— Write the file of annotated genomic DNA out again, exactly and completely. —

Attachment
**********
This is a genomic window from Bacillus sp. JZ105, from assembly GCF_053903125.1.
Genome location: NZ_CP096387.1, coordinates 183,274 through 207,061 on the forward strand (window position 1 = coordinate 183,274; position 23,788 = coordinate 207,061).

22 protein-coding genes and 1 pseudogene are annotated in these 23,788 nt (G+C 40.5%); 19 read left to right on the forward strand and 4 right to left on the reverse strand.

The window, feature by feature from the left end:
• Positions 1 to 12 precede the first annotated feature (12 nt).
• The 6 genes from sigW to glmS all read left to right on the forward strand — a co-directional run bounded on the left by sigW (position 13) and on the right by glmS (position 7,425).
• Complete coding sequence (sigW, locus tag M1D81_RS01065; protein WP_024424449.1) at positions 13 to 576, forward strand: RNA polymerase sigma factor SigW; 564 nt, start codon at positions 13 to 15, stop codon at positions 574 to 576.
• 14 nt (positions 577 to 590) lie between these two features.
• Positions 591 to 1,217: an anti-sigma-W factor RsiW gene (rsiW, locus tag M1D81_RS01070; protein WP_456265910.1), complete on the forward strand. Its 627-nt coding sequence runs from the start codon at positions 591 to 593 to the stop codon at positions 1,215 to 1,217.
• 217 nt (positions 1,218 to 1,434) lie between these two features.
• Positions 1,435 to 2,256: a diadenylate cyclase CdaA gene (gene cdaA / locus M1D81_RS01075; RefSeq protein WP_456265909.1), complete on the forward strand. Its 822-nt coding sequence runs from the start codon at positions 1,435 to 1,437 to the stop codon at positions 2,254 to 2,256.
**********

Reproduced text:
This is a genomic window from Bacillus sp. JZ105, from assembly GCF_053903125.1.
Genome location: NZ_CP096387.1, coordinates 183,274 through 207,061 on the forward strand (window position 1 = coordinate 183,274; position 23,788 = coordinate 207,061).

22 protein-coding genes and 1 pseudogene are annotated in these 23,788 nt (G+C 40.5%); 19 read left to right on the forward strand and 4 right to left on the reverse strand.

The window, feature by feature from the left end:
• Positions 1 to 12 precede the first annotated feature (12 nt).
• The 6 genes from sigW to glmS all read left to right on the forward strand — a co-directional run bounded on the left by sigW (position 13) and on the right by glmS (position 7,425).
• Complete coding sequence (sigW, locus tag M1D81_RS01065; protein WP_024424449.1) at positions 13 to 576, forward strand: RNA polymerase sigma factor SigW; 564 nt, start codon at positions 13 to 15, stop codon at positions 574 to 576.
• 14 nt (positions 577 to 590) lie between these two features.
• Positions 591 to 1,217: an anti-sigma-W factor RsiW gene (rsiW, locus tag M1D81_RS01070; protein WP_456265910.1), complete on the forward strand. Its 627-nt coding sequence runs from the start codon at positions 591 to 593 to the stop codon at positions 1,215 to 1,217.
• 217 nt (positions 1,218 to 1,434) lie between these two features.
• Positions 1,435 to 2,256: a diadenylate cyclase CdaA gene (gene cdaA / locus M1D81_RS01075; RefSeq protein WP_456265909.1), complete on the forward strand. Its 822-nt coding sequence runs from the start codon at positions 1,435 to 1,437 to the stop codon at positions 2,254 to 2,256.